Unhappy With Your Job? When To Call It Quits

    March 31, 2003

As the new year approaches, some of us turn to thoughts of change in our lives. The new year is symbolic with new resolutions and sometimes new beginnings. If one of the changes you’re entertaining involves new employment, consider the following.

With employee averaging 4-5 different careers and 8-10 different jobs over a lifetime, the warning signals below can trigger your thinking about when – and if – to call it quits:

  • The thrill is gone. Your job has become routine, and you can perform it with your eyes closed.
  • You have turned into a wisher. You pass the time daydreaming about a more exciting or fulfilling career.
  • You get all the drudge assignments. You find yourself left out of the most exciting projects.
  • Your supervisor shows little confidence in you. He or she rechecks everything you do and allows little initiative.
  • You get the Monday Morning Blues everyday. You hate to get up in the morning and would rather do anything else but go to work.
  • Your output is diminishing. You take no real joy in your work. You may even be short-tempered and depressed.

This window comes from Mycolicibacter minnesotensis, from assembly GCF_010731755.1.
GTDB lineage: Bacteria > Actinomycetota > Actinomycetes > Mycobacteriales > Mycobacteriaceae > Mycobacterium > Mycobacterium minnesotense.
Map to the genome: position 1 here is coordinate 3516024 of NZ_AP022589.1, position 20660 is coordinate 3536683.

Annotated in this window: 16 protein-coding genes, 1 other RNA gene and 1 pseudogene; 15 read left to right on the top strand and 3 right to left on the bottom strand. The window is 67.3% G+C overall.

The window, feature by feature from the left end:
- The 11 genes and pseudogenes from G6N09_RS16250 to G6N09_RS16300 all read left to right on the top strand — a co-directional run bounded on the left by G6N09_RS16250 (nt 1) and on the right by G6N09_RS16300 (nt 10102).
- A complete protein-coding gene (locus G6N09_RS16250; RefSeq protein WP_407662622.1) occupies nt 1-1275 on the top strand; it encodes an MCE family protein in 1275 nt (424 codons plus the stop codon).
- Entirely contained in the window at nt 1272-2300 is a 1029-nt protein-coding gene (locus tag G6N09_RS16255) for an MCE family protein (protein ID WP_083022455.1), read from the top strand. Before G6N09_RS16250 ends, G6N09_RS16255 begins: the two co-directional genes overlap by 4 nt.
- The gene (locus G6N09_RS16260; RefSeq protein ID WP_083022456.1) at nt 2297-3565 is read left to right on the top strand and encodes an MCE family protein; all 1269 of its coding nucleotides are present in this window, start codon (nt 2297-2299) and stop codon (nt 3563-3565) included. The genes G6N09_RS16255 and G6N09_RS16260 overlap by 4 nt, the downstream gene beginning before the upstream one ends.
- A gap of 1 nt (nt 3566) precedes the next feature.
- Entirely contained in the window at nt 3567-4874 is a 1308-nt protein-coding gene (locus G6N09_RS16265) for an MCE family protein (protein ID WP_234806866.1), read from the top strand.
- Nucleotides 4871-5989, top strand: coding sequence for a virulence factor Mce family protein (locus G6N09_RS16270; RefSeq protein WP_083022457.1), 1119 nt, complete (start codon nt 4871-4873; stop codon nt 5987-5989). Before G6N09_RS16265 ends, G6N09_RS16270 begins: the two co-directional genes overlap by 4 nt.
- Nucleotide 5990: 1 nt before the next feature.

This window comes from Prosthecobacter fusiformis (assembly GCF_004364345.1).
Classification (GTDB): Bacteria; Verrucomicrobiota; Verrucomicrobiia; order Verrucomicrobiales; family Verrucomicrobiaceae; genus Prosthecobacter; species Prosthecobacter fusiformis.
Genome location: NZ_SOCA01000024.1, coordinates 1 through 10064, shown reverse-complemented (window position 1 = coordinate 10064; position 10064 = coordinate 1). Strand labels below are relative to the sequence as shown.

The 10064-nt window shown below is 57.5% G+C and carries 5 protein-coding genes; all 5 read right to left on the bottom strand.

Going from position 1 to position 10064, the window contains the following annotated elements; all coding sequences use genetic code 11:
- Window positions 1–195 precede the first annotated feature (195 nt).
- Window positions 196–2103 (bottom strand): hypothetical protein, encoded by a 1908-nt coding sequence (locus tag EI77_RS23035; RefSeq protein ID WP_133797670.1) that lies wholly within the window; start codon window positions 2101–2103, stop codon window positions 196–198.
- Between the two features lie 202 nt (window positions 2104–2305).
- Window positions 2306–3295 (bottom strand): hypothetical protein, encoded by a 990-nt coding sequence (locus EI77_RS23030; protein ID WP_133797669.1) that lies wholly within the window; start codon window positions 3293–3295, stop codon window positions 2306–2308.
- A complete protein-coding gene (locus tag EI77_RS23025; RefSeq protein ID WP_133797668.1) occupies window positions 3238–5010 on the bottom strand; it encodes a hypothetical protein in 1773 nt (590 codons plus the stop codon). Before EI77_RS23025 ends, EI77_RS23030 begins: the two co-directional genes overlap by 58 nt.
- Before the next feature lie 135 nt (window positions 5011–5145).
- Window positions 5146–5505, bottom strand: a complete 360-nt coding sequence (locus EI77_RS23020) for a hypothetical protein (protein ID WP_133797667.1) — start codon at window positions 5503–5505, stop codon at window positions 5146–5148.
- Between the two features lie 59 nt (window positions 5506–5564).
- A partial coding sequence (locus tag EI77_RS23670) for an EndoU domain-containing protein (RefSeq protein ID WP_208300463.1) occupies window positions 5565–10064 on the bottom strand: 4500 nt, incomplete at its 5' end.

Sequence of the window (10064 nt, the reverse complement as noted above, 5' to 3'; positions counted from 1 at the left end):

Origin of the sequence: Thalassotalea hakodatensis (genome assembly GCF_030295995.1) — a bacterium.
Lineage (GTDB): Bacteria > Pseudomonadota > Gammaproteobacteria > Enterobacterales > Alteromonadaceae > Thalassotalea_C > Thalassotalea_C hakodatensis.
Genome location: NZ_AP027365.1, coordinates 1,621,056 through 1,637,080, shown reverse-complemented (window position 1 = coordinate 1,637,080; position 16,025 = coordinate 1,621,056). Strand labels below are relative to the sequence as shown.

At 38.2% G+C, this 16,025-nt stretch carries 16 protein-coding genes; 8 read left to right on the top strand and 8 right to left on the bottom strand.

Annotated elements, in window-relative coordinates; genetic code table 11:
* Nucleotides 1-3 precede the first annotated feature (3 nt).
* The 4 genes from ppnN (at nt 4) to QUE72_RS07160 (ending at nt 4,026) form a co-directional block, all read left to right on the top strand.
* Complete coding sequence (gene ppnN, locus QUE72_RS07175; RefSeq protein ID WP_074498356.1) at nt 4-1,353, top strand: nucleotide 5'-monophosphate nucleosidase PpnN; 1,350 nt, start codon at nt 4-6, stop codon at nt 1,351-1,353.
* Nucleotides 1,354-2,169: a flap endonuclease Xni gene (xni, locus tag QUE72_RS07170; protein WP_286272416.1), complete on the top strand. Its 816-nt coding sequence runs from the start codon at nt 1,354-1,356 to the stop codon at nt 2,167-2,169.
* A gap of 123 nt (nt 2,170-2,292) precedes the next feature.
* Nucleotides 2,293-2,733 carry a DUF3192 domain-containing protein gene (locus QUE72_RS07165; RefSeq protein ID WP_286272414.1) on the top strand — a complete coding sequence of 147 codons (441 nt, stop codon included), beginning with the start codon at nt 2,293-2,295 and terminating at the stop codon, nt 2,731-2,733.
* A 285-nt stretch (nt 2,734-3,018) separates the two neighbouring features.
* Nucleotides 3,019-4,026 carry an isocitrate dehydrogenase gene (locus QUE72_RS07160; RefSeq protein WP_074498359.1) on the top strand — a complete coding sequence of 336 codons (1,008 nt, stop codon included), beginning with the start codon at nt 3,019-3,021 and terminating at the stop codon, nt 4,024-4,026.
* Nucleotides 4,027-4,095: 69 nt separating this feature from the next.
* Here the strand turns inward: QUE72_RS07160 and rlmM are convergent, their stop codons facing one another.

• You’ve reached a dead-end. To move up in the company, your boss has to leave or you need training that no one has time to give you.
  • You have become a clock watcher. Each day seem to be an eternity.
  • You are getting careless about office hours. You find yourself arriving late, taking long lunches or calling in sick more often.
  • You are promised raises that are postponed time and time again. You have that “I’m being taken advantage of” feeling.
  • Do Americans Like Their Work?

    A group of Americans were asked by the National Opinion Research Center if they liked their current job. Here’s how they responded:

    Completely satisfied 37%
    Somewhat satisfied 47%
    Somewhat dissatisfied 10%
    Completely dissatisfied 4%
    Not sure 2%

    Louise Garver, CMP, CPRW, JCTC, CEIP, MCDP, has assisted senior executives and management clients worldwide in all aspects of job search, interviewing and negotiations, development of resume and marketing letters, career transition and career management since 1985. President of Career Directions, LLC, she is an award-winning, published and certified career coach, professional resume writer, outplacement consultant and former corporate recruiter. For help in winning the career your deserve, visit http://www.resumeimpact.com.

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